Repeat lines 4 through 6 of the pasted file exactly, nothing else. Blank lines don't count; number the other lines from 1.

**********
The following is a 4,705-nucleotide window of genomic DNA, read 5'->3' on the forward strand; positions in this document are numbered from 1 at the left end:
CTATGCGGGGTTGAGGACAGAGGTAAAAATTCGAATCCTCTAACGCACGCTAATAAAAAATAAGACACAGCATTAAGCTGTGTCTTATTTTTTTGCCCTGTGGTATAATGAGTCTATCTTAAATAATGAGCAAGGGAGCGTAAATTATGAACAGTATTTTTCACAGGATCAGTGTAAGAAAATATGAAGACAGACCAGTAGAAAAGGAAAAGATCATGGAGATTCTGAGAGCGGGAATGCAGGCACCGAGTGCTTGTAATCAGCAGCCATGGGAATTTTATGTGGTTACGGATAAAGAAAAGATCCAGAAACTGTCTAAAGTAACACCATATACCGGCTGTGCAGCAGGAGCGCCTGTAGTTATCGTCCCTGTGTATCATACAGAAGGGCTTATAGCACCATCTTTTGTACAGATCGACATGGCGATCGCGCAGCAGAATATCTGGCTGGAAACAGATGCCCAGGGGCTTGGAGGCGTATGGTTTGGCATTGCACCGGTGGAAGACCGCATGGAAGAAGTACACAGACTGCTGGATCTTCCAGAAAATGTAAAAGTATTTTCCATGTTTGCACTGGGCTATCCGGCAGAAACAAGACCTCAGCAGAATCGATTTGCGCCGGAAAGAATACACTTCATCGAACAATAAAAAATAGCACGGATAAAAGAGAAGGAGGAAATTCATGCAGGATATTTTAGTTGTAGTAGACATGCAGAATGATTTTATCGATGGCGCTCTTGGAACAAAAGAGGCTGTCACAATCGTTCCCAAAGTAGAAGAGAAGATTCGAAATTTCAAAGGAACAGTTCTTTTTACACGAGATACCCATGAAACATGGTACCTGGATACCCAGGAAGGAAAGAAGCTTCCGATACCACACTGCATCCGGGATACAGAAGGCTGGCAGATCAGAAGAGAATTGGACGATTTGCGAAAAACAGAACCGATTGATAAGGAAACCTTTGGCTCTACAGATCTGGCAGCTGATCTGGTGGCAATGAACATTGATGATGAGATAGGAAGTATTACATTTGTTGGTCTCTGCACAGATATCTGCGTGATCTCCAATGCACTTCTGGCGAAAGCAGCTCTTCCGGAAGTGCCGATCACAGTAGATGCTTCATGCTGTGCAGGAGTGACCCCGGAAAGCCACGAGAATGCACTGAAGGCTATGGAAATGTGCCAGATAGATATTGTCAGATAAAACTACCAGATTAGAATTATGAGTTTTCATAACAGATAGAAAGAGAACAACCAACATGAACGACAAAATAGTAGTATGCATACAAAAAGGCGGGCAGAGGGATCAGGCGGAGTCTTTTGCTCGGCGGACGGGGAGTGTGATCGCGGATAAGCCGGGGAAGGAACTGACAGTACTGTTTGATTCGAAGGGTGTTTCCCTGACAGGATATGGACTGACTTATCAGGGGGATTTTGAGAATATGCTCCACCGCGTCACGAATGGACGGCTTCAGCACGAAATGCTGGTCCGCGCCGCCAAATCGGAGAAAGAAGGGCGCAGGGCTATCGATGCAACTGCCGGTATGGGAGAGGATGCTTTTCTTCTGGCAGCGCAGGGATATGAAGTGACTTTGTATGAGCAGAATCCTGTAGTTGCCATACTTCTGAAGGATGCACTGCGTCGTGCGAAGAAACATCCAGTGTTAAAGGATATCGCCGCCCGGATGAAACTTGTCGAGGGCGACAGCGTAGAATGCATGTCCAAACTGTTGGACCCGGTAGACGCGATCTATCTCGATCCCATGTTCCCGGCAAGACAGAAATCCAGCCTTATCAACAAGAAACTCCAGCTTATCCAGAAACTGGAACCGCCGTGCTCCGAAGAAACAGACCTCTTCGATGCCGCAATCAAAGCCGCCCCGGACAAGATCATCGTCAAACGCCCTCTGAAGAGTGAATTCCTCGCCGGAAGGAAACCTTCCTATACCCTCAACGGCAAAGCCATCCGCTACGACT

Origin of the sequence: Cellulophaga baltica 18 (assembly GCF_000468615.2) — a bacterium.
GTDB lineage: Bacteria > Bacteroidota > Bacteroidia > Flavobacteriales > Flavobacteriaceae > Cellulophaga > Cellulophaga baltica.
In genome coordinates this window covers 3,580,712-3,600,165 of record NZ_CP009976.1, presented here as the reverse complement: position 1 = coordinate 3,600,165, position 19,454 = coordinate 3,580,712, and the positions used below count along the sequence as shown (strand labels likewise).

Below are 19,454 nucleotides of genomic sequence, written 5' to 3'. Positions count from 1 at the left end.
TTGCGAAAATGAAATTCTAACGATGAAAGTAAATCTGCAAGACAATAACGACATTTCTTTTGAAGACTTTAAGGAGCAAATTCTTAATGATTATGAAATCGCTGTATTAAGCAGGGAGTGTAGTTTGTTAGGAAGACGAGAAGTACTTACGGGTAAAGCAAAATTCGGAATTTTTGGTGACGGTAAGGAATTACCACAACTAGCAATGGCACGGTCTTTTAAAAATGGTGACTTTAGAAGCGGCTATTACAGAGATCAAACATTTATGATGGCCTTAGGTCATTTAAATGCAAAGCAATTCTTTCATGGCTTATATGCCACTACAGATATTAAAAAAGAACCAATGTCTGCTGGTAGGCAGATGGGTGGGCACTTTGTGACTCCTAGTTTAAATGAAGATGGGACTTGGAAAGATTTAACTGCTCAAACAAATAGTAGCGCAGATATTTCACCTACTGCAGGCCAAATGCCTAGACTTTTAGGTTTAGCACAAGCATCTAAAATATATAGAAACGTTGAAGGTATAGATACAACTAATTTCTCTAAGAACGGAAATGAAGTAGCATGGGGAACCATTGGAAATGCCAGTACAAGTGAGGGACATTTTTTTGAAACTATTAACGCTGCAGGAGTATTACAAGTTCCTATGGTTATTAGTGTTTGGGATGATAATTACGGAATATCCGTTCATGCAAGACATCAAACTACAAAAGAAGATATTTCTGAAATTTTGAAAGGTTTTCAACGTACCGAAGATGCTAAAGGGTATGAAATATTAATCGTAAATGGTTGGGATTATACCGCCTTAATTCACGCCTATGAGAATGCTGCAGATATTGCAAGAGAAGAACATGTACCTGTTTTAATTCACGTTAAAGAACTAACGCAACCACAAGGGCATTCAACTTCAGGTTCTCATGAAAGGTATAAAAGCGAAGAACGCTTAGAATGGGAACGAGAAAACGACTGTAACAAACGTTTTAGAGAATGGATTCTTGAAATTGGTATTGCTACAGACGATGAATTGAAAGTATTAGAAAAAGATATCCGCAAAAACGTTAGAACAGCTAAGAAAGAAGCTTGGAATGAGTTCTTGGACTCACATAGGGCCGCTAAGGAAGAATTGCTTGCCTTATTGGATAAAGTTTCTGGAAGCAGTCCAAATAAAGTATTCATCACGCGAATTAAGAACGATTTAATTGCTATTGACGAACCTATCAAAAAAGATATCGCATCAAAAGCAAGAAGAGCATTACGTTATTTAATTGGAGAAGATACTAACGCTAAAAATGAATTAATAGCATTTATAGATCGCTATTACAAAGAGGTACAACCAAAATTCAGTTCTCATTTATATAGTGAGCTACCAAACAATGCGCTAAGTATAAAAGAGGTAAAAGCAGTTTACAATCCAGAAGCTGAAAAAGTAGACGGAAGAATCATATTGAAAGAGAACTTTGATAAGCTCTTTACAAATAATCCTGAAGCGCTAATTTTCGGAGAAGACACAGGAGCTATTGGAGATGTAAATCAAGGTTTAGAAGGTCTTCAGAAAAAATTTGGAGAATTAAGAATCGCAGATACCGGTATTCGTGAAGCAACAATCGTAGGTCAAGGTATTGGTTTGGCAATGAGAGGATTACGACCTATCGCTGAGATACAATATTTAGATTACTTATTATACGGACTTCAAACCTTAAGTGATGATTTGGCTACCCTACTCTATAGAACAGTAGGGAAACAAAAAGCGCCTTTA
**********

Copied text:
GTDB lineage: Bacteria > Bacteroidota > Bacteroidia > Flavobacteriales > Flavobacteriaceae > Cellulophaga > Cellulophaga baltica.
In genome coordinates this window covers 3,580,712-3,600,165 of record NZ_CP009976.1, presented here as the reverse complement: position 1 = coordinate 3,600,165, position 19,454 = coordinate 3,580,712, and the positions used below count along the sequence as shown (strand labels likewise).

Below are 19,454 nucleotides of genomic sequence, written 5' to 3'. Positions count from 1 at the left end.